Zinc is widely used as a protective coating of other metals, in dye casting and the construction industry, and for alloys. Inorganic zinc compounds have various applications, e.g., for automotive equipment, storage and dry cell batteries, and dental, medical and household applications. Organo-zinc compounds are used as fungicides, topical antibiotics and lubricants.

Zinc becomes malleable when heated to 100150 C and is then readily machined into shapes. It is capable of reducing most other metal states and is therefore used as an electrode in dry cells and in hydrometallurgy.

The largest natural emission of zinc to water results from erosion. Natural inputs to air are mainly due to igneous emissions and forest fires. Anthropogenic and natural sources are of a similar magnitude. The main anthropogenic sources of zinc are mining, zinc production facilities, iron and steel production, corrosion of galvanized structures, coal and fuel combustion, waste disposal and incineration, and the use of zinc-containing fertilizers and pesticides.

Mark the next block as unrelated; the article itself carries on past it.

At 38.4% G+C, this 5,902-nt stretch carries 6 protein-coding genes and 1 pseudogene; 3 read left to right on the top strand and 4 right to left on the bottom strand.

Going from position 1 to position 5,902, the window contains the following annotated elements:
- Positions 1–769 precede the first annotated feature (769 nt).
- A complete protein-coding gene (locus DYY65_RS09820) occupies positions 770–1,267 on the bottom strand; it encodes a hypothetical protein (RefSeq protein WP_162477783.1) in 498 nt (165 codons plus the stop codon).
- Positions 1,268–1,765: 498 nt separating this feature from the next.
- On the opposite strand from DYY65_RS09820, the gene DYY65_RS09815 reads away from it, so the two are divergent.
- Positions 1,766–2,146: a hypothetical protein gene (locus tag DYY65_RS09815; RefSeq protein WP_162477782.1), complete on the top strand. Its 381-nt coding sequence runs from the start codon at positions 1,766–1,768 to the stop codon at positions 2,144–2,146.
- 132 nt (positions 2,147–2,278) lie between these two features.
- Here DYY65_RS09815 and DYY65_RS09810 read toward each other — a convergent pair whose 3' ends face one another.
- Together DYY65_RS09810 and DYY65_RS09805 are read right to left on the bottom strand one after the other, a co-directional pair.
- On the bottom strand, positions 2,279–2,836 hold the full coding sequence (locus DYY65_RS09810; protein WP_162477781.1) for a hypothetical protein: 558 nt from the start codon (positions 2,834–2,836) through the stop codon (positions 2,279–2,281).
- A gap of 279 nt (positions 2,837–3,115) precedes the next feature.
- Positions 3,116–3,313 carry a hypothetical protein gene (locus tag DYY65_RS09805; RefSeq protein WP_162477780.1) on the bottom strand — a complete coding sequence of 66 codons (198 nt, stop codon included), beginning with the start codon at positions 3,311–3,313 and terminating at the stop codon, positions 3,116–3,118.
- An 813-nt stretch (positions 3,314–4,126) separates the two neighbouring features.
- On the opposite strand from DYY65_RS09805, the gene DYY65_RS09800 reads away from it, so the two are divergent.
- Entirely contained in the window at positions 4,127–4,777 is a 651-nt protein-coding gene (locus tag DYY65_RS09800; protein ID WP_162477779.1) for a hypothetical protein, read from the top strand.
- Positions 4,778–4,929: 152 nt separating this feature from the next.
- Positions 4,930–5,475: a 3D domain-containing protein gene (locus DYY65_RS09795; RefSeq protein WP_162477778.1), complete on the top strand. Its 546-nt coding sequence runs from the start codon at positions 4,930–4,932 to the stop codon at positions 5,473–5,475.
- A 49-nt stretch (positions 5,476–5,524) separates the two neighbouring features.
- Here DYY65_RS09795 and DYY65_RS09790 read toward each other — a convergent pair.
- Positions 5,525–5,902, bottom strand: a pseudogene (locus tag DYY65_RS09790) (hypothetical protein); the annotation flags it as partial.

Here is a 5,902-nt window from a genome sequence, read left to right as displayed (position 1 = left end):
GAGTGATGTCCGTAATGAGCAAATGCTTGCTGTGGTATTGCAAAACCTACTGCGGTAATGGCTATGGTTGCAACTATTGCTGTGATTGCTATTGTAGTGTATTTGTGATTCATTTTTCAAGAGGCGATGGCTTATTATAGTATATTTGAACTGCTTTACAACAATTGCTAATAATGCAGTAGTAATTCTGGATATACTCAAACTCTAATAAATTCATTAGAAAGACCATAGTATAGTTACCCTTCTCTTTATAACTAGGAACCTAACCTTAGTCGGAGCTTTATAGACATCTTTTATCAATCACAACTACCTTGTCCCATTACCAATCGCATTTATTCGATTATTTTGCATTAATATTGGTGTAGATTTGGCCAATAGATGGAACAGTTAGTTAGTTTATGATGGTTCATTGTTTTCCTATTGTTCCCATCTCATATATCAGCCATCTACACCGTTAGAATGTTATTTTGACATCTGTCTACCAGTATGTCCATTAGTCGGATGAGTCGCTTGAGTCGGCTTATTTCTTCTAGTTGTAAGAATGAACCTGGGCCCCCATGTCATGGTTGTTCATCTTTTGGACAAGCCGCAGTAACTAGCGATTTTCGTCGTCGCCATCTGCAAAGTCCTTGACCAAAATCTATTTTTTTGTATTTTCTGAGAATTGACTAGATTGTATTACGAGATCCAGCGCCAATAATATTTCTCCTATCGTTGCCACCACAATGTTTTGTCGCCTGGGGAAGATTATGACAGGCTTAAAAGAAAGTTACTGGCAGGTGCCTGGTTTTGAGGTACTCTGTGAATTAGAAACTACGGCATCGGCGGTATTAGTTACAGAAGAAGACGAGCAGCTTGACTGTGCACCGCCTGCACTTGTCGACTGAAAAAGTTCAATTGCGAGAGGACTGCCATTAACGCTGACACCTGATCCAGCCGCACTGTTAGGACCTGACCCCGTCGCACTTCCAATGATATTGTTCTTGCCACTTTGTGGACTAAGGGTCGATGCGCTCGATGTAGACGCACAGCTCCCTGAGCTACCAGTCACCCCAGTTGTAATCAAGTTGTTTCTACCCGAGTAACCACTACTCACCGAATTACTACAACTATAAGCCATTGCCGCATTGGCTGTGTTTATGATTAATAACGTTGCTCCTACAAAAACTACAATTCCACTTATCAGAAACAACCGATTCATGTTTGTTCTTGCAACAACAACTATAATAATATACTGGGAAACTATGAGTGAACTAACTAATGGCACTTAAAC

1.4 Environmental transport, distribution and transformation

Zinc in the atmosphere is primarily bound to aerosol particles. The size of particle is determined by the source of zinc emission. A major proportion of the zinc released from industrial processes is adsorbed on particles that are small enough to be in the respirable range.

The transport and distribution of atmospheric zinc vary according to the size of particles and the properties of the zinc compounds concerned. Zinc is removed from the atmosphere by dry and wet deposition. Zinc adsorbed on particles with low densities and diameters can be transported over long distances.

The distribution and transport of zinc in water, sediment and soil are dependent upon the species of zinc present and the characteristics of the environment. The solubility of zinc is primarily determined by pH. At acidic pH values, zinc may be present in the aqueous phase in its ionic form. Zinc may precipitate at pH values greater than 8.0. It may also form stable organic complexes, for example, with humic and fulvic acids. The formation of such complexes can increase the mobility and/or solubility of zinc. Zinc is unlikely to be leached from soil owing to its adsorption on clay and organic matter. Acidic soils and sandy soils with a low organic content have a reduced capacity for zinc absorption.

Zinc is an essential element and in vivo levels are therefore regulated by most organisms. Zinc is not biomagnified. The absorption of zinc by aquatic animals tends to be from water rather than food. Only dissolved zinc tends to be bioavailable, and bioavailability depends on the physical and chemical characteristics of the environment and biological processes. Consequently, environmental assessment must be conducted on a site-specific basis.